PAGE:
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Seine-Saint-Denis (French pronunciation: [sɛn sɛ̃ d(ə)ni]) is a department of France located in the Grand Paris metropolis in the Île-de-France region. In French, it is often referred to colloquially as quatre-vingt treize or neuf trois ("ninety-three" or "nine three"), after its official administrative number, 93. Its prefecture is Bobigny.

In 2019, it had a population of 1,644,903 across 40 communes. In French, the learned but rarely used demonym for the inhabitants of Seine-Saint-Denis is Séquano-Dionysiens; more common is Dionysiens.


The department is surrounded by the departments of Hauts-de-Seine, Val-de-Marne, Paris, Val-d'Oise, and Seine-et-Marne. It is thus the only one of the five French departments surrounded entirely by other departments of the same region.

Seine-Saint-Denis is located to the northeast of Paris. It has a surface area of only 236 km² (91 sq mi), making it one of the smallest departments in France. Seine-Saint-Denis and two other small departments, Hauts-de-Seine and Val-de-Marne, form a ring around Paris, known as the Petite Couronne ("little crown"). Since 1 January 2016, together with Paris, they have formed the area of Greater Paris (Grand Paris).

Principal towns

The most populous commune is Saint-Denis; the prefecture Bobigny is the eleventh-most populous. As of 2019, there are 5 communes with more than 70,000 inhabitants:


Seine-Saint-Denis is made up of three departmental arrondissements and 40 communes:


Seine-Saint-Denis was created in January 1968, through the implementation of a law passed in July 1964. It was formed from the part of the (hitherto larger) Seine department to the north and north-east of the Paris ring road (and the line of the old city walls), together with a small slice taken from Seine-et-Oise.

Seine-Saint-Denis has a history as a left-wing stronghold, belonging to the ceinture rouge (red belt) of Paris. The French Communist Party has maintained a continued strong presence in the department, and still controls the city councils in cities such as Saint-Denis, Montreuil and La Courneuve. Until 2008, Seine-Saint-Denis and Val-de-Marne were the only departments where the Communist Party had a majority in the general councils but the 2008 cantonal elections saw the socialists become the strongest group at the Seine-Saint-Denis general council (while the Communist Party gained a majority in Allier and lost it in 2015).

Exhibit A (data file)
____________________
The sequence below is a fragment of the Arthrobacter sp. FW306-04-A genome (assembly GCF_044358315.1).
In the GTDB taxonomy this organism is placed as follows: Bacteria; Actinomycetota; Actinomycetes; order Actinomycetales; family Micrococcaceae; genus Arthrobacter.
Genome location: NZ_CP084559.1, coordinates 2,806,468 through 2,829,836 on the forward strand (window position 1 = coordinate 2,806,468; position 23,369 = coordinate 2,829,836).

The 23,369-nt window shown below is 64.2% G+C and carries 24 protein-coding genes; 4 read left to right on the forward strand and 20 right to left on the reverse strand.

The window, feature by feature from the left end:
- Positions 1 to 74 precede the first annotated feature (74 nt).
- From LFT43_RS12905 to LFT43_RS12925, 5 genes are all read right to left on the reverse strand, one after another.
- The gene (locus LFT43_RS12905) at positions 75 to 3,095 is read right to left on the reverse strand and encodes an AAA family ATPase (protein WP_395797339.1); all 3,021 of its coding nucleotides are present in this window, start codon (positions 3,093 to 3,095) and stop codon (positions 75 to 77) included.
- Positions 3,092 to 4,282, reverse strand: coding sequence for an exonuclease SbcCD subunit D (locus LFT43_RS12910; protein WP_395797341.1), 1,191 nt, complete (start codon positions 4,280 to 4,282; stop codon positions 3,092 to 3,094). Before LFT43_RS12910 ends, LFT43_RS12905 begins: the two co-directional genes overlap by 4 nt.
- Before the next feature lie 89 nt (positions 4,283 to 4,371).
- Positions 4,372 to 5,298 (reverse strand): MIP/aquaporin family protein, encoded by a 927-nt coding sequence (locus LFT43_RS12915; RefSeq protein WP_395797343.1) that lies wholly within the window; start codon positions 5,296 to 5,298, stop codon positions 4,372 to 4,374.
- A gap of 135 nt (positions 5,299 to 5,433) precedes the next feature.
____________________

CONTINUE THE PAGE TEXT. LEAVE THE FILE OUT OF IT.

A commune of Seine-Saint-Denis, Clichy-sous-Bois, was the scene of the death of two youths which sparked the nationwide riots of autumn 2005. In October and November, 9,000 cars were burned and 3,000 rioters were arrested.

In 2018, the department had the highest crime rate in metropolitan France. In 2017, the area was the location of 18% of all drug offences in metropolitan France.


Seine-Saint-Denis is the French department with the highest proportion of immigrants: 21.7% at the 1999 census (see table below). An immigrant according to INSEE is anyone born non-French within or outside France and as such, this figure does not include people born French but with a migrant background or from overseas France. The ratio of ethnic minorities is difficult to estimate accurately as French law prohibits the collection of ethnic data for census taking purposes.

In 2018, the poverty rate was twice the national average at 28%, the unemployment rate was 3 per cent above the national average and 4 percentage points above the Île-de-France average at 12.7%. In 2018, it was estimated that 8–20% of the population in the department were illegal immigrants.

Population development since 1881:


An education study confirmed falling levels of literacy in the area, where the percentage of pupils who had 25 errors or more increased from 5.4% in 1987 to 19.8% in 2015.

Place of birth of residents


The president of the Departmental Council is Stéphane Troussel, first elected in 2012.

Presidential elections 2nd round

Current National Assembly Representatives

Giuseppe Zanotti Luxury Sneakers



Further reading

  • Bédarida, Catherine (29 September 2008). "Seine-Saint-Denis, naissance d'un ghetto" [Seine-Saint-Denis, birth of a ghetto]. Le Monde.
  • Kefi, Ramses (30 January 2015). "Pourquoi toujours le 9-3 ?" [Why is it always Seine-Saint-Denis?]. L'Obs.

External links

  • Seine-Saint-Denis Departmental Council (in French)
  • Prefecture website (in French)
  • Seine-Saint-Denis Tourist Board

Text submitted to CC-BY-SA license. Source: Seine-Saint-Denis by Wikipedia (Historical)